I apologize for my presumption.  I definitely made a mistake in phrasing it like that.  Its a good catch not to let me get away with something like that.  You've done a good service to others in clarifying that.  +1 to the correction.  I will now fall on my sword to make up for my dishoner.  Arrrrggghhh, its going dark.  Dont go to the light, don't go to the light....

    LOL...Well said....

  • NetspookNetspook OsloPosts: 1,503Member Uncommon

    Originally posted by Cuathon

    Originally posted by Netspook


    Originally posted by mgilbrtsn


    Originally posted by Cuathon


    Originally posted by mgilbrtsn

    I love crafting.  I loved Vanguards crafting system.  I wish a more modern MMO would implement this

    I read alot about Vanguard's system, but I've never played it. I know you can craft almost anything, including ships, but aside from the diversity of craftable items, what stood out about the actual mechanics of Vanguards system?

    It was basically a mini game.  You had several steps in the process of making an item.  The more effort you put into each step led to a higher quality item.  for instance you used planks, you had to polish it, shape it, and something else.  Its been a long time since I played.   You gain skill for these separate process.  Add into that the quality of your tools affected the construction.

     

    I know i'm not doing it justice, but it was very fun for us crafter types.

     

    Don't try to talk on behalf of all "crafter types", which I most certainly consider myself to be one of. In all MMOs I play extendedly, I do a lot of crafting. And I disagree with you: for me, Vanguard's system was the worst piece of shit ever.



    Instead of just dropping swear words, care to explain why you don't like it and/or what kind of crafting systems you prefer? What games do you play?

     

    Imo, the best crafting system out there, is LOTRO's. EQ2's isn't that bad either. Just about all crafting systems include a sort of grind to level up your skills, but in these two games you can actually make useful stuff for your toons.

    Some games have very basic crafting, ie WoW, where you just gather stuff and choose to make things, without really putting more into the crafting process. I don't like that. In such games (again, WoW is a good example), it's fairly typical that what you make is worthless junk, which is even worse.

    Another system that was bloody retarded, was Warhammer's. For example, carrying around plants and waiting for timers to go down, so you could harvest them. And what you could make with them, was mostly crap that, considering that it had lvl requirements way too high, like potions you could use at ie lvl 30 which maybe healed 5-10% of your health.

    Vanguard's system took like forever and more, every bloody crafting attempt. Sure, it was innovative the way that it introduced something new, with the possibility of different results, quality wise. But the grind for mats, then the eternal grind to do the crafting itself.... I said it's worst system ever. I take that back, it's second worse.

    The absolutely worst crafting system, is beyond doubt FFXIV's.Everything you try to do, is a minigame which takes several minutes. What's even worse than the time requirements, is when you try go gather mats. For example, you start chopping on a tree, and expect to get wood of that kind. Well, that rarely happens. When you're staring straight at the tree, you may get messages like "you sense wood-type-x above or below you". But do you get that type of wood? You'll probably get stuff like bloodworms instead (for fishing). The crafting process itself is even more moronic. It's a minigame where you are supposed to choose among 3 options during the process. Basically it's about being careful, fast, or use standard. Everyone I've talked to about this, just keeps on hitting enter (or a pad button), without even considering other options than standard, simply because they really don't mean anything at all. And if you're unlucky, a 2 minute craft ends in a failure. Which  happens very often when you're past the first tier. Not to mention, if you're gonna level professions without doing the leves (quests), you'll have to craft thousand of times at the upper lvls to reach the next. Someone at the FFXIV forums once did a guesstimate of 20 years to lvl a profession that way. Wish I had a link, was a hilarious post. The ONLY strength in this system, is that a single toon can level all the crafing professions in the game.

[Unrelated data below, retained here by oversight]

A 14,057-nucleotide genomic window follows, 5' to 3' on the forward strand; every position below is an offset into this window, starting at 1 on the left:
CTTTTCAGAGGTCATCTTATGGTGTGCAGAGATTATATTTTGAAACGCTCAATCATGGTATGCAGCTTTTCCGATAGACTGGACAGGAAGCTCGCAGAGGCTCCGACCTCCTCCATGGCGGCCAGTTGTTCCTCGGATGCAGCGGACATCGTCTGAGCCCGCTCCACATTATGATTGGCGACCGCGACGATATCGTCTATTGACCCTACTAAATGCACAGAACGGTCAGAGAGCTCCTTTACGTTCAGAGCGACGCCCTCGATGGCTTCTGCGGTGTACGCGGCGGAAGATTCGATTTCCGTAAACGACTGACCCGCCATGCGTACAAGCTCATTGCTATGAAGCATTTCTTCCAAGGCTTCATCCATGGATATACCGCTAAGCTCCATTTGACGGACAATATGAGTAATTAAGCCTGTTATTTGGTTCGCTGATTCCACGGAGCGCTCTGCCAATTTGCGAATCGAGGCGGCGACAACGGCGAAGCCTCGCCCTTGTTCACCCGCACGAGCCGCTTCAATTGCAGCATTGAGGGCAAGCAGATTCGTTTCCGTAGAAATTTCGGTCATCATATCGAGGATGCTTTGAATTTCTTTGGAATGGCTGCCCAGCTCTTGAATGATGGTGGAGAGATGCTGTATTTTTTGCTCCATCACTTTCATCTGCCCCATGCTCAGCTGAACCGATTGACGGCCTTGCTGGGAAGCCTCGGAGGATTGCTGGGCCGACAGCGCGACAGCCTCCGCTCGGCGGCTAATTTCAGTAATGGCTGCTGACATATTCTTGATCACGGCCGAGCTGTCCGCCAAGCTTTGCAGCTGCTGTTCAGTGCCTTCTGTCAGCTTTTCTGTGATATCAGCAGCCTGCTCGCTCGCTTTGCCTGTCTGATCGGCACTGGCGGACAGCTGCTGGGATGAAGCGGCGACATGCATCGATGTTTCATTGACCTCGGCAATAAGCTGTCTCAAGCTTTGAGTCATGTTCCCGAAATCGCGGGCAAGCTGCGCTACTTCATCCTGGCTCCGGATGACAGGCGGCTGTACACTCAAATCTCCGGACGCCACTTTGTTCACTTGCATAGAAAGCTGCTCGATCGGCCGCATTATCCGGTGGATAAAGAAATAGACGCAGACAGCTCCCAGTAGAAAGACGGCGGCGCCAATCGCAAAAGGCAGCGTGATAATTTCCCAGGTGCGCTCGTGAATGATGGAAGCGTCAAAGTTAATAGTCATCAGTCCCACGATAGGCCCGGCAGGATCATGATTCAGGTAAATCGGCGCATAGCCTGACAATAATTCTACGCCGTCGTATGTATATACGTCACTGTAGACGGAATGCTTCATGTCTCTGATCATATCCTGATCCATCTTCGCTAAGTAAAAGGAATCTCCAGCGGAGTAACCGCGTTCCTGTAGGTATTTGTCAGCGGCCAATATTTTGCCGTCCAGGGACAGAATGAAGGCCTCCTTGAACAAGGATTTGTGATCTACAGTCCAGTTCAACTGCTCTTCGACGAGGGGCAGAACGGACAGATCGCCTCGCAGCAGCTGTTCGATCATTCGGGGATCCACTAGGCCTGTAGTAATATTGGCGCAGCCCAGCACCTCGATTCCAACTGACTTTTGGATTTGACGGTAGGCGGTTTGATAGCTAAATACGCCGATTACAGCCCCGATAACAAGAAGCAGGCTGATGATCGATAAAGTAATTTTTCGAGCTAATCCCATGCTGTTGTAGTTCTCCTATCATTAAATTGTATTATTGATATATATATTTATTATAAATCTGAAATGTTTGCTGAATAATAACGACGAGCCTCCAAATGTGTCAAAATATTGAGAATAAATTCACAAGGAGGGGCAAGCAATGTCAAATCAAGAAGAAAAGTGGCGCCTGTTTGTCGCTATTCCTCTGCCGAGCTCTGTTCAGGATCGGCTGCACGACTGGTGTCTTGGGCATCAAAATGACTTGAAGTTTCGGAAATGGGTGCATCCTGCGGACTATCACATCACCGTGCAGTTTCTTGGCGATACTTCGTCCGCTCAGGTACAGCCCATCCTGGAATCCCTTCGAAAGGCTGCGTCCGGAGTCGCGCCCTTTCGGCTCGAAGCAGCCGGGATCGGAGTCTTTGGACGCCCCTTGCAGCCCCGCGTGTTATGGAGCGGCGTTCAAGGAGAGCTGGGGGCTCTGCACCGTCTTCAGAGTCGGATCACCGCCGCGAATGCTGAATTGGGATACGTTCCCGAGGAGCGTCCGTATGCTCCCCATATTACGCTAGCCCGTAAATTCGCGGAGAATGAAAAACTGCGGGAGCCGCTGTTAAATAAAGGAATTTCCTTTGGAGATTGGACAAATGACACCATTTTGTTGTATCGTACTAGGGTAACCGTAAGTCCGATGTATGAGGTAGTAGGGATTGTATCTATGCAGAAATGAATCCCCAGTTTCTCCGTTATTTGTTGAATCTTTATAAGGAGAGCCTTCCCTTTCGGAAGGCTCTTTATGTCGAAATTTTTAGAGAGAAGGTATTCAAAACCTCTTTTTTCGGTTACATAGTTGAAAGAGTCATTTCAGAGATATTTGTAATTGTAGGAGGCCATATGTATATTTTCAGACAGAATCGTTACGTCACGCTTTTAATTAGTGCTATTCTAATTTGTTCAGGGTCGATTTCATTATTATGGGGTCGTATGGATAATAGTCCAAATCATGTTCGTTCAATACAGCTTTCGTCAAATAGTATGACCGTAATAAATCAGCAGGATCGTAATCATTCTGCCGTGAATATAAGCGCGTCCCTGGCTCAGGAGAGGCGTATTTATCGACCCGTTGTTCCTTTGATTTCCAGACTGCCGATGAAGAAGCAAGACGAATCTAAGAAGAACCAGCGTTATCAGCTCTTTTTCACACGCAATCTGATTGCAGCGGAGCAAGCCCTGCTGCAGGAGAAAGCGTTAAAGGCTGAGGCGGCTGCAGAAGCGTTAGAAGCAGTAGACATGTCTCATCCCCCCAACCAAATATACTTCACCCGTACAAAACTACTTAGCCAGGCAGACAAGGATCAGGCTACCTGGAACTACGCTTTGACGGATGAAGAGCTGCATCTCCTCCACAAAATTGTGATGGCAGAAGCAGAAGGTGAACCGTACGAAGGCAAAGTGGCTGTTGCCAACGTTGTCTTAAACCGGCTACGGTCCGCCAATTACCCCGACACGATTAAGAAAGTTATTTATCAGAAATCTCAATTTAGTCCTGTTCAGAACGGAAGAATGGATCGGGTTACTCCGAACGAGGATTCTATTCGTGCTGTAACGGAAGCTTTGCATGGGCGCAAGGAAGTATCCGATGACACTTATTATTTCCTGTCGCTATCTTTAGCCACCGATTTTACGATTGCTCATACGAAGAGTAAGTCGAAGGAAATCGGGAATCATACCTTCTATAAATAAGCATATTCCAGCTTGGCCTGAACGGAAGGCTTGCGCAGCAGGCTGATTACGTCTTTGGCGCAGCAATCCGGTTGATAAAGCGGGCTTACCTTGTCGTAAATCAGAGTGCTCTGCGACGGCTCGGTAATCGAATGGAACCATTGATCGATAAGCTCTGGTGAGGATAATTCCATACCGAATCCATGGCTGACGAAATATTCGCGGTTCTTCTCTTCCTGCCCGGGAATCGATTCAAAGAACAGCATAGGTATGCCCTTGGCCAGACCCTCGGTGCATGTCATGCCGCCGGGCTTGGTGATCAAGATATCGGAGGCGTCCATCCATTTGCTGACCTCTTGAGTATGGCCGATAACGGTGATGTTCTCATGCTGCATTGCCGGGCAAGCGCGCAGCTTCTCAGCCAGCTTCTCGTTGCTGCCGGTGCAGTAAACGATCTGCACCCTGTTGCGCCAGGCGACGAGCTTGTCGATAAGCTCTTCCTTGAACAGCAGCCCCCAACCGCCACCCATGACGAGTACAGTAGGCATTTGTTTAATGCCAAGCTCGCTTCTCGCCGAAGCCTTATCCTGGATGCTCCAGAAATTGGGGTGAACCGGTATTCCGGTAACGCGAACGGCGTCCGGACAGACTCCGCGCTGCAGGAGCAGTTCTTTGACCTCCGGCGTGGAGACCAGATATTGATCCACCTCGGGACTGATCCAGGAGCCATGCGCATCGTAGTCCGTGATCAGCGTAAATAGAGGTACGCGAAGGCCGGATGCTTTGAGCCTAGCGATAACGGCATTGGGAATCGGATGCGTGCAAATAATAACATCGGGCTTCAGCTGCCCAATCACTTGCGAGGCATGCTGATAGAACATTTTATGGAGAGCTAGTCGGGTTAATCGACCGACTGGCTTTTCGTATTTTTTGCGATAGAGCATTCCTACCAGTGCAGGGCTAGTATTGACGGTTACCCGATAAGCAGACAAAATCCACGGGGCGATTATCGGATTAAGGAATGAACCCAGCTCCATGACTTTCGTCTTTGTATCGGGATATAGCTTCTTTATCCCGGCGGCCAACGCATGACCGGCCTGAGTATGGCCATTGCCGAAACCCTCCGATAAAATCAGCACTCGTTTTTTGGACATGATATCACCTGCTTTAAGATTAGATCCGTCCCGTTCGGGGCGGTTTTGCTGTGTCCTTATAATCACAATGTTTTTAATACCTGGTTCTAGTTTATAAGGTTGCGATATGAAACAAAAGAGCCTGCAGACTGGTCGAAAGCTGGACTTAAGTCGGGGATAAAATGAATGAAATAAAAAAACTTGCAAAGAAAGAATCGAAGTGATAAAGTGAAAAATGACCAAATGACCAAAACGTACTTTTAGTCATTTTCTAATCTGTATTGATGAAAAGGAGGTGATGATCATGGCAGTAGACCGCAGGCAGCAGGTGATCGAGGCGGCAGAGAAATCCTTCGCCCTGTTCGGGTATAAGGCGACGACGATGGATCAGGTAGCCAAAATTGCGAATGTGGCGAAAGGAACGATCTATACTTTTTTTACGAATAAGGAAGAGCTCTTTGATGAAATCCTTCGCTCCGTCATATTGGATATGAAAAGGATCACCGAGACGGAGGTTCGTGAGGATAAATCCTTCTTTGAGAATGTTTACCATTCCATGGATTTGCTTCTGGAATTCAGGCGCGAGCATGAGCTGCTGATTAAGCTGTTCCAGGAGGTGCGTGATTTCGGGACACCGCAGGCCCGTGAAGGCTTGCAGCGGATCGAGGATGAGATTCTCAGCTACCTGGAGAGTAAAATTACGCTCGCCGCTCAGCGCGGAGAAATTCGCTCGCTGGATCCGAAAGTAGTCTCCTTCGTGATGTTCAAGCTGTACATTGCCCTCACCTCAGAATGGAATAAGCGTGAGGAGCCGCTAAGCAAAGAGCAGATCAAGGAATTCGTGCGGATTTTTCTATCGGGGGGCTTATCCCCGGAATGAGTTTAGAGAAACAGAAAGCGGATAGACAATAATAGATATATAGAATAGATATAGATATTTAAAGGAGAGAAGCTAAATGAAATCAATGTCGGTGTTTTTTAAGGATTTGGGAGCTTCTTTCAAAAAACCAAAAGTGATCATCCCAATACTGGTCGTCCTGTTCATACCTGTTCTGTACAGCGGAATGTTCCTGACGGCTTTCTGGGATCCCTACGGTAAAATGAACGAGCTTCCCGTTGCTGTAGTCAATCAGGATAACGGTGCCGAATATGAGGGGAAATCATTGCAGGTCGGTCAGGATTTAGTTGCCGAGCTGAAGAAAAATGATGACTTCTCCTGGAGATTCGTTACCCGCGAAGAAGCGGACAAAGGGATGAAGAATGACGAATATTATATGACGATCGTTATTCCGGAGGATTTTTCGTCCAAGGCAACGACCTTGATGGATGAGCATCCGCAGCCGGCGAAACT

• WarmakerWarmaker San Diego, CAPosts: 2,231Member

    Originally posted by Cuathon

    Originally posted by Loktofeit

    Most MMOs have a static list of items that players can find. The stats on these items never vary. Dynamic loot systems are ones where the stats and bonuses of a weapon are generated within certain range. AC and UO are examples of MMOs that have dynamic loot systems.

     

    If you find a copper dagger in WOW, the stats will always be the same.



    • 5-10 Damage


    • 1.5 Speed


    • 30 Durability


    • Level 11 requirement

     

    If you find a dagger in Asheron's Call, it will have stats and spells that are generated within a range dictated by the particular loot table it came from. Some of those attributes include:

    Max damage

    Variance

    Quality

    Durability

    Material type

    Attack bonus

    Defense bonus

    Speed

    Value

    Charges

    Spells